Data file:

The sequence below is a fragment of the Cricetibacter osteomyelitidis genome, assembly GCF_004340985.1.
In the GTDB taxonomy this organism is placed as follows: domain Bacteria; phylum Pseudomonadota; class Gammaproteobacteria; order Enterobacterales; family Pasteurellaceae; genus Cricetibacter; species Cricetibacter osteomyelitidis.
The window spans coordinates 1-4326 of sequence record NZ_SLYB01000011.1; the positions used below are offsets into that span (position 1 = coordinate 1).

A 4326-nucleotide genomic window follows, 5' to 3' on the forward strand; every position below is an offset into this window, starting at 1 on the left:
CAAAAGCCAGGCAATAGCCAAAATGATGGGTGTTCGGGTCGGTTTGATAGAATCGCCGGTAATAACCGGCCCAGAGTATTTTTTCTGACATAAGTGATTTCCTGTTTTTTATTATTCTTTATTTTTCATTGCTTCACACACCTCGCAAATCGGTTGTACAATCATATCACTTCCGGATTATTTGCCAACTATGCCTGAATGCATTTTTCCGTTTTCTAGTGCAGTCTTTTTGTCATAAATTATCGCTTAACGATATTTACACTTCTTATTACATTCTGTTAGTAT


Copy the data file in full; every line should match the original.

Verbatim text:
The sequence below is a fragment of the Cricetibacter osteomyelitidis genome, assembly GCF_004340985.1.
In the GTDB taxonomy this organism is placed as follows: domain Bacteria; phylum Pseudomonadota; class Gammaproteobacteria; order Enterobacterales; family Pasteurellaceae; genus Cricetibacter; species Cricetibacter osteomyelitidis.
The window spans coordinates 1-4326 of sequence record NZ_SLYB01000011.1; the positions used below are offsets into that span (position 1 = coordinate 1).

A 4326-nucleotide genomic window follows, 5' to 3' on the forward strand; every position below is an offset into this window, starting at 1 on the left:
CAAAAGCCAGGCAATAGCCAAAATGATGGGTGTTCGGGTCGGTTTGATAGAATCGCCGGTAATAACCGGCCCAGAGTATTTTTTCTGACATAAGTGATTTCCTGTTTTTTATTATTCTTTATTTTTCATTGCTTCACACACCTCGCAAATCGGTTGTACAATCATATCACTTCCGGATTATTTGCCAACTATGCCTGAATGCATTTTTCCGTTTTCTAGTGCAGTCTTTTTGTCATAAATTATCGCTTAACGATATTTACACTTCTTATTACATTCTGTTAGTAT